When Pop is Personal

PALIMPSEST (according to the Oxford Dictionary):



1. a manuscript or piece of writing material on which later writing has been superimposed on effaced earlier writing.

2. something reused or altered but still bearing visible traces of its earlier form.


A palimpsest, in the Italian television lexicon, is the plan or layout of all of the programming of a network; it is used to help create a network’s identity. While English speaking countries have taken to using the term “schedule,” the term palimpsest in some ways unites the programming under the umbrella of the network and lends itself more to the idea of flow. It also invites us to create a subtext with which to read the choice of programming of each network.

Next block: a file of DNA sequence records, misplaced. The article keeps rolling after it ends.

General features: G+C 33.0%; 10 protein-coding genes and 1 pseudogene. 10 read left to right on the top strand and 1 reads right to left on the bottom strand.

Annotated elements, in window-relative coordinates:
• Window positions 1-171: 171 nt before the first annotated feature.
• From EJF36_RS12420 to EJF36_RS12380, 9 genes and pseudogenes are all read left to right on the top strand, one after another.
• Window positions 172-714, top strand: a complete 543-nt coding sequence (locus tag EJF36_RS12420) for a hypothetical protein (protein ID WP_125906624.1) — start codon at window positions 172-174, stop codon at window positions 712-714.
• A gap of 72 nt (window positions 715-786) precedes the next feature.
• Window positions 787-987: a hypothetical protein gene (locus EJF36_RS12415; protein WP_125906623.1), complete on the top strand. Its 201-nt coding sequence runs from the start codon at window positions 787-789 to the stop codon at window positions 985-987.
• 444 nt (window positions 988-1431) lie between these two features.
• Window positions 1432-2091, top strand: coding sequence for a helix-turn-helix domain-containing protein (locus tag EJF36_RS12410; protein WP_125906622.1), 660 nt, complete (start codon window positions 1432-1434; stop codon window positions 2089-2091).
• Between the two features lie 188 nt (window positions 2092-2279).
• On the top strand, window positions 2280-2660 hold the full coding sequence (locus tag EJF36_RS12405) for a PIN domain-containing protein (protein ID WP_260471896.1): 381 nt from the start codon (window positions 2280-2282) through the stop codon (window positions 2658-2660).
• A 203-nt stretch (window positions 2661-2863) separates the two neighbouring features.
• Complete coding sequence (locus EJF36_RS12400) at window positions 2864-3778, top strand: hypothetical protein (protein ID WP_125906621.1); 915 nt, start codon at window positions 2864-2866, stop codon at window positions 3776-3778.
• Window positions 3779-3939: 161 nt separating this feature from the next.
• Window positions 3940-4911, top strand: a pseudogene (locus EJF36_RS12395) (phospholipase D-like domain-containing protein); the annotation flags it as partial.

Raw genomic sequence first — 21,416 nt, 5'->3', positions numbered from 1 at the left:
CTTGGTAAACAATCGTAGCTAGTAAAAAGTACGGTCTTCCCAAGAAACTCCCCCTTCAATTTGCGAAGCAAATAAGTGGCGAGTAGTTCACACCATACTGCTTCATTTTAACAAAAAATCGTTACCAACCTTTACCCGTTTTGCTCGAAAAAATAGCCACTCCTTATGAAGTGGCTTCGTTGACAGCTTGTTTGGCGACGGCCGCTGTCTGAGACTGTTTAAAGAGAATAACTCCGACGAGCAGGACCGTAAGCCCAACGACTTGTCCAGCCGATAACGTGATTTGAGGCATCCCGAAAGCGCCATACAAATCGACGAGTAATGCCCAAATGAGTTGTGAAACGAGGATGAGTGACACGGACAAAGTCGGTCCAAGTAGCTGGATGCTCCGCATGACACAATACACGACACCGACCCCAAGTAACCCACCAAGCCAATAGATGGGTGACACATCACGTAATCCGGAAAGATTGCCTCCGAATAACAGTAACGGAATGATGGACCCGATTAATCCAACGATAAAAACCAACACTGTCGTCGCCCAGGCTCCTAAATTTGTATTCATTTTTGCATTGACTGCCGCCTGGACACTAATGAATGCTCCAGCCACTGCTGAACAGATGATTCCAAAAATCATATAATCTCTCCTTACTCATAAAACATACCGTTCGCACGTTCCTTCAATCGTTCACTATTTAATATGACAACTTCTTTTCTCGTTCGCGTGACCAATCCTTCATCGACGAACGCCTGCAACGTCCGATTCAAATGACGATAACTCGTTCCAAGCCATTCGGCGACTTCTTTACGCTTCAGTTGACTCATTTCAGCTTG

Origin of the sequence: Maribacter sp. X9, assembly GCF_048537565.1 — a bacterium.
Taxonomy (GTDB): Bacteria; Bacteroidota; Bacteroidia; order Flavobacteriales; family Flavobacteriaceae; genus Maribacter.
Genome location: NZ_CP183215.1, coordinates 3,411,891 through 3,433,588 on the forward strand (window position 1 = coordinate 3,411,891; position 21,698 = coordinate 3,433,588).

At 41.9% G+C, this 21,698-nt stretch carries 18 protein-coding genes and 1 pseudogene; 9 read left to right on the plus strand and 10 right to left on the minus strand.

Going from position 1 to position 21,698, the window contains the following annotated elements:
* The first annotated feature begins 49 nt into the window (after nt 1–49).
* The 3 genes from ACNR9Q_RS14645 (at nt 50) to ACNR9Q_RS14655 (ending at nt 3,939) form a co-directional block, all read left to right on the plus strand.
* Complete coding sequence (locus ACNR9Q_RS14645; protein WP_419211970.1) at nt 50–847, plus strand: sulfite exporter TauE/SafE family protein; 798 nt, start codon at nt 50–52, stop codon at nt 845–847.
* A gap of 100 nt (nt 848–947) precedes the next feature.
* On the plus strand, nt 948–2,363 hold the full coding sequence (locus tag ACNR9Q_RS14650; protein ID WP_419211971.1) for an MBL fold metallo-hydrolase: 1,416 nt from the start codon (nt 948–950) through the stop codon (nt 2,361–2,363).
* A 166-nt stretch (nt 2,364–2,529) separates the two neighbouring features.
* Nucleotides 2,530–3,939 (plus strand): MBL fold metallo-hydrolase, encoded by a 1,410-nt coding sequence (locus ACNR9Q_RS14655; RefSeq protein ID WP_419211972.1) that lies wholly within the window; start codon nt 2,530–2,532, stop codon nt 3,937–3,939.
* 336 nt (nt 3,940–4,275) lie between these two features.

I would like to argue that with an increase in technological devices that allow us to take television programming with us wherever we go (iphone, ipad, smart-phones), and choose programs from multiple networks on one website (Netflix, Hulu), we may begin to separate the idea of palimpsest from the networks and create our own personal-palimpsest.

How do the personal-palimpsests we create function in relation to the pre-established palimpsests created by these networks? Are we shaping ours in relation to the ones that have shaped our previous televisual experiences? Are they (the networks) changing theirs to cater to technology’s influence on how we watch content?

This is a conversation about television, but it isn’t just a conversation about television.

This is about my own personal palimpsest of pop.